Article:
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Yes, KC’s homeless problem has gotten worse. But this aggressive plan may just work

·4 min read

Kansas City is closing in on an important new plan to curb chronic homelessness. Details of an intelligent, multitiered approach are set to be announced Tuesday.

If the plan passes — and all of Kansas City should hope that it does — fewer homeless people will living in tents in our city, and none will be struggling to sleep at Bartle Hall.

This is only a first step, and will even if it works perfectly get only a fraction of the unhoused into a home.

But it’s still a bold and desperately needed effort to curb a problem that, as elsewhere in the country, has gotten significantly worse in the last couple of years.

In part, that’s because, as reported in detail in a recent piece in The Atlantic, a cheaper new form of meth has undeniably contributed “to related scourges now very much evident in America — epidemics of mental illness and homelessness that year by year are growing worse.”

Obviously, different strategies are needed for the very different populations living on the street now. The young mother fleeing domestic violence needs a different kind of help from either the person with a serious mental illness exacerbated by self-medication, or the person whose only real need is a safe and affordable place to stay. Some of those without housing are already working.

Not all of these problems will be solved by this new plan, or other any plan, for that matter. But City Manager Brian Platt and his team have worked hard to develop a framework with more than a reasonable chance of succeeding with some of the roughly 2,000 chronically homeless people in Kansas City.

Platt’s plan begins with the understanding that one thing they all need is temporary shelter when it turns cold.

To that end, the city manager’s office has reached out to existing shelters and service providers for commitments to provide beds when the weather turns. The city has asked for “flexibility” from providers.

Talks are ongoing, but providers seem willing to relax some of their rules. The city will also provide overflow capacity at libraries and community centers, while Bartle Hall is off the list.

That’s good, but the other side of that issue, of course, is that relaxing rules about whether folks can show up high, drunk, and possibly armed will make shelters more dangerous for those who feel safe enough to go there now. And any relaxation of the rules means screening will if anything be more important than ever.

Hotel, tiny homes, shelter for moms and kids

Emergency beds for the homeless are a temporary solution at best.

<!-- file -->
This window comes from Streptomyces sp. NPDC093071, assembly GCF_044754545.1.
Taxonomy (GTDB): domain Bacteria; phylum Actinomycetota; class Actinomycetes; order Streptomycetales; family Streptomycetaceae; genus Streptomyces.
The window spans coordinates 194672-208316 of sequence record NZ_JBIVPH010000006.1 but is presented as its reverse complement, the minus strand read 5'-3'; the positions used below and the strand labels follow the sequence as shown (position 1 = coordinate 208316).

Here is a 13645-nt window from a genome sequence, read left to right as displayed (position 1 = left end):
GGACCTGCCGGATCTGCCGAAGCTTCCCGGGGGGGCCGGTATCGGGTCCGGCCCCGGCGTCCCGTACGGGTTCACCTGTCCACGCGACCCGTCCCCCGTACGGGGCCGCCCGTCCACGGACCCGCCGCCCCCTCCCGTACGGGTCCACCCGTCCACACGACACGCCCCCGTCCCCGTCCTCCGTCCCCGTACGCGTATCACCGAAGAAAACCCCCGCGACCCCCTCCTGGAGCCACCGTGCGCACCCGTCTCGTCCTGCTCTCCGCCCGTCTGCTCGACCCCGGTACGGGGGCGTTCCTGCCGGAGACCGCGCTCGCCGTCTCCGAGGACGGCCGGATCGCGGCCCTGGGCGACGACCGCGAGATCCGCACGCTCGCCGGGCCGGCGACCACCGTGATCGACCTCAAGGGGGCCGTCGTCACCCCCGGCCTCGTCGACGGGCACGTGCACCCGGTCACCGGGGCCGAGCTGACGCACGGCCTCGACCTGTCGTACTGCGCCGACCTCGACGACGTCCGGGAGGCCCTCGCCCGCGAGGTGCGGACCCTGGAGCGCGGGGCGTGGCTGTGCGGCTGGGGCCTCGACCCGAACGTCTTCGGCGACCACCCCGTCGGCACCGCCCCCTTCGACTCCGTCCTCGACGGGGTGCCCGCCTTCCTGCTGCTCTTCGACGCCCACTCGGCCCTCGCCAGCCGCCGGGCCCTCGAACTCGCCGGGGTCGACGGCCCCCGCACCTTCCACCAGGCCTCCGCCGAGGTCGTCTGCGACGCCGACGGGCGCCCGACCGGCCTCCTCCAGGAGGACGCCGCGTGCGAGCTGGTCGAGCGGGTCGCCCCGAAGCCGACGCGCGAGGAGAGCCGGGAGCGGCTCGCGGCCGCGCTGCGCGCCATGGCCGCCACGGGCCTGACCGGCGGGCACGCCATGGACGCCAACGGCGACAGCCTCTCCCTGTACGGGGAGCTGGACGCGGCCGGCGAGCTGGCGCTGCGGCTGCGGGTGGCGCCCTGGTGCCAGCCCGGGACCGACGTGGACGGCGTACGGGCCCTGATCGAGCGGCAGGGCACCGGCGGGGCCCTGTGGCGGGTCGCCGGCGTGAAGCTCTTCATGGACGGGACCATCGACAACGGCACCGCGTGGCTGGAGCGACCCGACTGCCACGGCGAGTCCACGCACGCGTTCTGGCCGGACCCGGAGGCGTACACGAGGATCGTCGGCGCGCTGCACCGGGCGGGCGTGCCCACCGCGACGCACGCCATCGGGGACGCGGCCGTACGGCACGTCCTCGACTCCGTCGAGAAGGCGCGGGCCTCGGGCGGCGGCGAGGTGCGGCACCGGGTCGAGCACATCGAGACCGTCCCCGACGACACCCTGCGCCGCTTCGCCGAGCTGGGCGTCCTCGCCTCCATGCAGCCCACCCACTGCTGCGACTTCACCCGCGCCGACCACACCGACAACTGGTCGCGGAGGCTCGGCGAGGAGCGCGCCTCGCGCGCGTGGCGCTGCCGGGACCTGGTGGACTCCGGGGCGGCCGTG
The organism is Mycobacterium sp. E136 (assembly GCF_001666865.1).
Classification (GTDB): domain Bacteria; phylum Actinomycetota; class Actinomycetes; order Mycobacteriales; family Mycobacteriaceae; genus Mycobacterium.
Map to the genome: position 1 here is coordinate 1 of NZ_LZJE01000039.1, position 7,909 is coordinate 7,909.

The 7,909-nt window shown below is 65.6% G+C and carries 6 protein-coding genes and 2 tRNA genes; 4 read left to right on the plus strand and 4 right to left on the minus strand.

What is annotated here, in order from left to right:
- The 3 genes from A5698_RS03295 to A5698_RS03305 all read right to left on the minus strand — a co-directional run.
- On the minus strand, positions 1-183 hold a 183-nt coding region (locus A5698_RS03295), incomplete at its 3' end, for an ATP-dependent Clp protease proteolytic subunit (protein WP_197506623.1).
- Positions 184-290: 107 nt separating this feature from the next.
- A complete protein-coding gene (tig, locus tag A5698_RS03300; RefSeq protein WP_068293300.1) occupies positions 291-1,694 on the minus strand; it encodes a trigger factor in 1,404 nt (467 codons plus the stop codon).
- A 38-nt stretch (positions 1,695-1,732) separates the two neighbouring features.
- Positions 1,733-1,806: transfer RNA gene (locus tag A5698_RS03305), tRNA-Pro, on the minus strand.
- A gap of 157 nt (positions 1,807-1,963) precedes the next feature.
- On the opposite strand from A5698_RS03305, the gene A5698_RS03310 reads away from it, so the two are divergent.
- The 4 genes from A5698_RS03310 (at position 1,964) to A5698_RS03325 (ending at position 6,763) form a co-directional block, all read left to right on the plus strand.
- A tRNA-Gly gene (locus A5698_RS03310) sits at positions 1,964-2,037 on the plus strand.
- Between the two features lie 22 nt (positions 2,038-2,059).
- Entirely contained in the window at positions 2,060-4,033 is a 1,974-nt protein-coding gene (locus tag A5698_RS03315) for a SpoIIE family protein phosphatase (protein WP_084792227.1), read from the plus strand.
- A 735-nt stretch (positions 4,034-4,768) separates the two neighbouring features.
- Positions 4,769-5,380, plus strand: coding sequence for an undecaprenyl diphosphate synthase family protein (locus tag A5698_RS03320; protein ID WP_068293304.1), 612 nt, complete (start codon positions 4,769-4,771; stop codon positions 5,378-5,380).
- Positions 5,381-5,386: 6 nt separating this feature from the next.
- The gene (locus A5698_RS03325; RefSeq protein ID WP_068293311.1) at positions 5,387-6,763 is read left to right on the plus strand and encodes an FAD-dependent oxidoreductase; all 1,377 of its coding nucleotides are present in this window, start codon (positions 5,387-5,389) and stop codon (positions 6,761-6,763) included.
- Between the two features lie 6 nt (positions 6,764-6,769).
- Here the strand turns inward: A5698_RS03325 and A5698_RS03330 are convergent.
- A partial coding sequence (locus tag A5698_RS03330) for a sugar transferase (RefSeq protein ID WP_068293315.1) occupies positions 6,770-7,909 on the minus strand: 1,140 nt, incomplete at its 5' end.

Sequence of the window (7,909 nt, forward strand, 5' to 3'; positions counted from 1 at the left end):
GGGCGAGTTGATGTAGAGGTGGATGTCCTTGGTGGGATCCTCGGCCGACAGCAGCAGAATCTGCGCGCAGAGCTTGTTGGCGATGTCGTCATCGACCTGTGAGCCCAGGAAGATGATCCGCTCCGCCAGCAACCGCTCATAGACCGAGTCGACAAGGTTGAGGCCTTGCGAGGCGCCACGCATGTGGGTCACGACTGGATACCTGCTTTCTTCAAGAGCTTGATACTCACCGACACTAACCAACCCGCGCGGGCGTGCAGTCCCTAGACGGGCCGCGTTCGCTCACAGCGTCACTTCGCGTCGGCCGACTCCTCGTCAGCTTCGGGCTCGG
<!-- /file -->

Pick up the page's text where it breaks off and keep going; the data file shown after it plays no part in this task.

Because the city needs more permanent answers, too.

Platt wants the city to buy a now-vacant hotel near 119th Street and Blue Ridge Boulevard, providing long-term, low-rent rooms. The city also plans to purchase a vacant hotel at Linwood and Van Brunt boulevards for a “navigation center” where homeless clients can seek help, and occupy additional beds. It’ll cost between $1.5 million and $2 million, not counting staff and operating costs. Roughly 110 homeless people could find beds in the two facilities.

The city is also prepared to partner with Hope Faith, a homeless assistance campus, to construct up to 40 so-called “tiny homes” for shelter. Hope Faith, at Admiral Boulevard and The Paseo, already provides food, clothing and medical help for homeless people.

The tiny homes proposal faced enormous ”not-in-my-backyard” blowback earlier this year. Hope Faith, and the nearby community, deserve thanks and recognition for stepping forward to help with the tiny homes project.

The final piece of the plan to be unveiled this week is a partnership with Amethyst Place, at 27th Street and Troost Avenue, to provide additional shelter for single mothers and children. “It’s really sad to see how many children there are out there,” Platt said.

Taken together, the three initiatives will provide permanent housing options, along with counseling and other critical services, for up to 200 people.

“It’s a start,” he said.

We agree. Throwing a few million dollars at homelessness and then walking away will not work.

Much more counseling and long-term support, including seriously increased mental health services, will be absolutely essential to the success of any plan. Mental health and addiction services are pieces of the multi-pronged solution that seem underestimated in this proposal.

The community must step forward, too. Block by block, neighborhood by neighborhood, we should step forward with constructive criticism and oversight, not blind opposition.

Other cities in the region should consider their own homeless programs, so that Kansas City isn’t overwhelmed.

Finally, Kansas City must redouble its efforts to provide affordable housing options and support for the thousands of families at risk of homelessness. Although it took some time, the city has in the end done an impressive job of handing out rent support during the COVID-19 epidemic.

Yet the need is still growing, and the first round of federal cash is almost gone.

No one in our community should be out in the heat or the cold, literally, because they’re poor.

This first small but important step toward achieving that goal deserves your support.

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